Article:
$ ./n64rd -dmemory.z64 -a 0x80000000 -l 0x00800000
After opening up the RAM dump with my hex editor, I followed up to the address 0x0011A790 (or 0x8011A790 inside my GameShark memory) and copied 0x1450 bytes (the size of the game save file).
Untouched memory dump in native N64 (Big Endian)
Once I had my save file, I converted it from N64 native to something that an emulator could read (big endian -> little endian).
I used uCON64 to do just that and convert Big Endian->Little Endian (or vise versa) with this command:
ucon64 --n64 --nint --dint --swap2 save.sra
--n64 force recognition --nint force ROM is not in interleaved format (1234, Z64) --dint convert ROM to (non-)interleaved format (1234 <-> 2143) --swap2 word-swap ROM (1234 <-> 3412)
Byte swapped memory dump (Little Endian)
I tried grafting over my completed save data from RAM into an existing Ocarina of Time save file. However, when I tried to load it up, I discovered that the save file was corrupt. I took a look back at what I had done. I talked it over with Lawrence and we concluded that my save file checksum that was dumped from RAM was probably bad. After referencing the wiki yet again, I tried to see if I could calculate and verify my own checksum.
Discovering the Checksum
I tried using the algorithm from the wiki, but I was unable to get it to work. So instead I decided to work it out on my own. After a lot of digging around to see how the checksum is calculated, I was able to figure out the exact algorithm used. I took an existing Ocarina of Time save file, converted it back to N64 native (little endian -> big endian), and ran it against a large list of checksum/crc algorithms with many MANY programs. I found one that matched; and it was using 010 Editor. The name: UShort (16 bit) – Big Endian.
Lawrence and I were unable to find any information online about this algorithm and we wished to leave a way that others could follow these instructions using open source software. Lawrence contacted SweetScape (the company who created the 010 Editor) asking if they could make available for us more information on the algorithm used. Graeme Sweet very generously provided us with information on how “UShort (16 bit) – Big Endian” was calculated. Lawrence and I created a software tool (Ocarina Checksum Checker) to calculate the checksum of an Ocarina of Time save file in native N64 format. The working source code has been posted. The instructions on how to run and calculate it can be found on the GitHub page. We hope to develope this further.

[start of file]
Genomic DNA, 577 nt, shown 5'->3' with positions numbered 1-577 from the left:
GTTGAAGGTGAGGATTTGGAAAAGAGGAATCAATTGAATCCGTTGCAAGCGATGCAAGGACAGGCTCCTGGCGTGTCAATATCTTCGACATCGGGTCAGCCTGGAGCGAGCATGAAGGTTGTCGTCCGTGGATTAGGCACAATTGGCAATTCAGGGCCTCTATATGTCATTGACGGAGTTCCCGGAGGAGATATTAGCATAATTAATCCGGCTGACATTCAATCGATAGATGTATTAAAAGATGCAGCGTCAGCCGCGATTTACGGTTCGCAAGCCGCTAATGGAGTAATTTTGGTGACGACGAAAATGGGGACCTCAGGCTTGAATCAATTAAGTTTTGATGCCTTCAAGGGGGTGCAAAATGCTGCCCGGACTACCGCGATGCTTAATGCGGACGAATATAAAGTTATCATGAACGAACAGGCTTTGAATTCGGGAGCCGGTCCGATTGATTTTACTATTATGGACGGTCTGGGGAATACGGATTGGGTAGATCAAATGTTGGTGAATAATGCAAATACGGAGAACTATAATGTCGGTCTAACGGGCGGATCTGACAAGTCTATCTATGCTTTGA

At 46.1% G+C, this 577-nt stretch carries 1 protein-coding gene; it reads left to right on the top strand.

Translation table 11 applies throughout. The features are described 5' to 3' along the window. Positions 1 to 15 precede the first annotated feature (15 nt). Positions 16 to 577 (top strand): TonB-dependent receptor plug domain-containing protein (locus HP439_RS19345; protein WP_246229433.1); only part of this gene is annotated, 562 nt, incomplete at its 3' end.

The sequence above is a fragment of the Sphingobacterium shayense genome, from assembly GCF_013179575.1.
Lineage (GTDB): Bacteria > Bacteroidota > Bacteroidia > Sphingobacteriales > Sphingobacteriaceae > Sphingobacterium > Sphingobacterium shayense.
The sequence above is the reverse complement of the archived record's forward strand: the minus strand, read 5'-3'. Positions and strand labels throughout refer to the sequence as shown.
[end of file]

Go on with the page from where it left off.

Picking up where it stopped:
Putting it All Together
Now that I had the correct checksum algorithm, I recalculated my memory dump and discovered that my checksum from RAM was in fact wrong. I corrected it, converted it from native N64 to something more readable (big endian -> little endian), grafted its contents into a known working Ocarina of Time save file, and loaded it up in my emulator. It worked. I was able to load up my Ocarina of Time save file on the emulator on my computer with the ROM that I had dumped and the save file I made.
N64 with gameshark and Zelda Ocarina of Time plugged in
I managed to up-convert a younger piece of my childhood (with help) into the present digital age. I had many roadblocks and a few of my ideas were unexplored. If I had to do it all over again, I wouldn’t do it any other way. This was fun.
It didn’t take long before I learned that the community had made a high definition texture pack for specific graphic plug-ins. Of course I had to give it a try. It looks magnificent. This was the result.
I hope others found this post informational and that it may help those with old N64 saves repeat what I have done.
Materials I needed to complete my project:
- N64 & Controller
- 8 MB RAM expansion pack
- Memory pack
- GameShark (with a working parallel port)
- Parallel port cable (and a machine with a parallel port)
- N64 DexDrive (and a machine with a serial port)
Software and resources I used:
- 010 Editor
- Zelda high definition texture pack
- Our Custom Ocarina Checksum Checker
EDIT (March 10, 2016):
Add contributions made by Austin:
- There is no easy way to communicate with the Gameshark using a parallel-to-usb adapter so you will need an older machine with a built in parallel port, like the one shown in this guide.
- You must have the expansion pack that expands the N64’s RAM from 4MB to 8MB. The only way I could get n64rd to dump the RAM while in-game was by turning on the code generator in the Gameshark’s menu before starting Ocarina of Time. This code generator option does not show up unless you have the expansion installed.
- If you’re using a downloaded ROM, make sure its version matches the version of your save. You can dump the ROM yourself as shown in the guide so that you don’t have to worry about this.
EDIT (April 29, 2016):
Add contributions made by Bkacjios:
- Bkacjios has implemented the checksum algorithm in an online tool where you can upload your RAM dump and download a proper .sra save file. It has many other features, but this simplifies the process completely after obtaining your ram dump through the GameShark cartridge and seems to be the way to go.
EDIT (May 01, 2016):
I’ve added an updated guide specifically for Ocarina of Time. Check out my new guide for it.